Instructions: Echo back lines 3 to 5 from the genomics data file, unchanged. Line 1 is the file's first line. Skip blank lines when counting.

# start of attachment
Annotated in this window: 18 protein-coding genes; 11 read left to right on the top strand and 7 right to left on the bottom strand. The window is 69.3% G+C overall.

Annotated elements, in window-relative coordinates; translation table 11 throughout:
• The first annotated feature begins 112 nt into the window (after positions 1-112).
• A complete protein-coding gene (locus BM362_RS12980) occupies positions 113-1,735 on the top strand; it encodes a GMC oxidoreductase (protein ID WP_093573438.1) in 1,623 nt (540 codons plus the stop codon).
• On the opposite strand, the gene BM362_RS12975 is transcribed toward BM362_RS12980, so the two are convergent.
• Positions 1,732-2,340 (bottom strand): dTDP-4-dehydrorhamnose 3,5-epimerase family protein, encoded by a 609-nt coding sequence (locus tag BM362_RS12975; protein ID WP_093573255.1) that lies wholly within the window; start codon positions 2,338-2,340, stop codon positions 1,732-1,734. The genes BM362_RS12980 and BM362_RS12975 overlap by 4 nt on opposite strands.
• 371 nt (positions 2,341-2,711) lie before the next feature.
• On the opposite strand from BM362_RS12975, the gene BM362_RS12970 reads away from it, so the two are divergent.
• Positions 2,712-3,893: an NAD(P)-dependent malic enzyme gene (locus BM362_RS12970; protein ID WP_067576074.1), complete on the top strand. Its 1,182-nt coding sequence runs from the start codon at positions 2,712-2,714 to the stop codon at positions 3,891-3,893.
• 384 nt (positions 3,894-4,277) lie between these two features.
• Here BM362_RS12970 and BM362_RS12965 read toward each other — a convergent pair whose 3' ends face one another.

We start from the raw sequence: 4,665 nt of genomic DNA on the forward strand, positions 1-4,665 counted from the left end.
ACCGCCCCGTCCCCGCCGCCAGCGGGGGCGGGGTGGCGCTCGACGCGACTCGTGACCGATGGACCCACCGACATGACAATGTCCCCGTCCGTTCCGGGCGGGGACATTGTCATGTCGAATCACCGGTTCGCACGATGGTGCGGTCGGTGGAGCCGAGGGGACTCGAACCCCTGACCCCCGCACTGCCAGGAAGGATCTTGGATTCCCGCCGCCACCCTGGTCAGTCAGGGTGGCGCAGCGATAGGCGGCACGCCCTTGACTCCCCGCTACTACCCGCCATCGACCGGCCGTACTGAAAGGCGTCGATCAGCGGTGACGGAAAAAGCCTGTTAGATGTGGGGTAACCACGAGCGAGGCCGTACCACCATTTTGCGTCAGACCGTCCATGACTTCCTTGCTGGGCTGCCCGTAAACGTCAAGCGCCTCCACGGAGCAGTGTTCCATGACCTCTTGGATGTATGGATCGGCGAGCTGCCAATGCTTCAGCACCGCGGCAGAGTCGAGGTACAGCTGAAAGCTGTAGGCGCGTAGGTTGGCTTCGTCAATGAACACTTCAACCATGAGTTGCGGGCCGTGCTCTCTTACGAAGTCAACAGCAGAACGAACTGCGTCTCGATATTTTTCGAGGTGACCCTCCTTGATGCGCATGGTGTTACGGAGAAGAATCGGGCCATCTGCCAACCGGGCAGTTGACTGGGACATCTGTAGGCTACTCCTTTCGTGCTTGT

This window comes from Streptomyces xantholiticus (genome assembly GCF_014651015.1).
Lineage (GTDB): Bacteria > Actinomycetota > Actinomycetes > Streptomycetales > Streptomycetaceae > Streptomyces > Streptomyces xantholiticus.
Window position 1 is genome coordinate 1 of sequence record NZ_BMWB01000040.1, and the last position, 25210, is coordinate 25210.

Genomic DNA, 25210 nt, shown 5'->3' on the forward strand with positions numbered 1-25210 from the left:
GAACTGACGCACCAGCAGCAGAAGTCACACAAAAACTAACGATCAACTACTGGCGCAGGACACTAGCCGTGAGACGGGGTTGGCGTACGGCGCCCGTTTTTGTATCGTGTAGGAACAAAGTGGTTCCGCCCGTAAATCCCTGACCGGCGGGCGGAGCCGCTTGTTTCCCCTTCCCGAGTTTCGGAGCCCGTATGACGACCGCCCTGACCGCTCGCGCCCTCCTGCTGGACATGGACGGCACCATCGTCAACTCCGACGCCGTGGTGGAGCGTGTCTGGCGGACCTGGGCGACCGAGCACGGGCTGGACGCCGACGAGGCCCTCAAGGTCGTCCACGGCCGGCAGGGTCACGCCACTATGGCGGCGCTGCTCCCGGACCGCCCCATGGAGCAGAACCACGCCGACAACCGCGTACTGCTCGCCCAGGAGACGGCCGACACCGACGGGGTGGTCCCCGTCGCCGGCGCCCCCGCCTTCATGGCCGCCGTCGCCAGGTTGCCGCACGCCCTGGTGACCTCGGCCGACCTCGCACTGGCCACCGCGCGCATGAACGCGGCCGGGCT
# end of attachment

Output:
• The first annotated feature begins 112 nt into the window (after positions 1-112).
• A complete protein-coding gene (locus BM362_RS12980) occupies positions 113-1,735 on the top strand; it encodes a GMC oxidoreductase (protein ID WP_093573438.1) in 1,623 nt (540 codons plus the stop codon).
• On the opposite strand, the gene BM362_RS12975 is transcribed toward BM362_RS12980, so the two are convergent.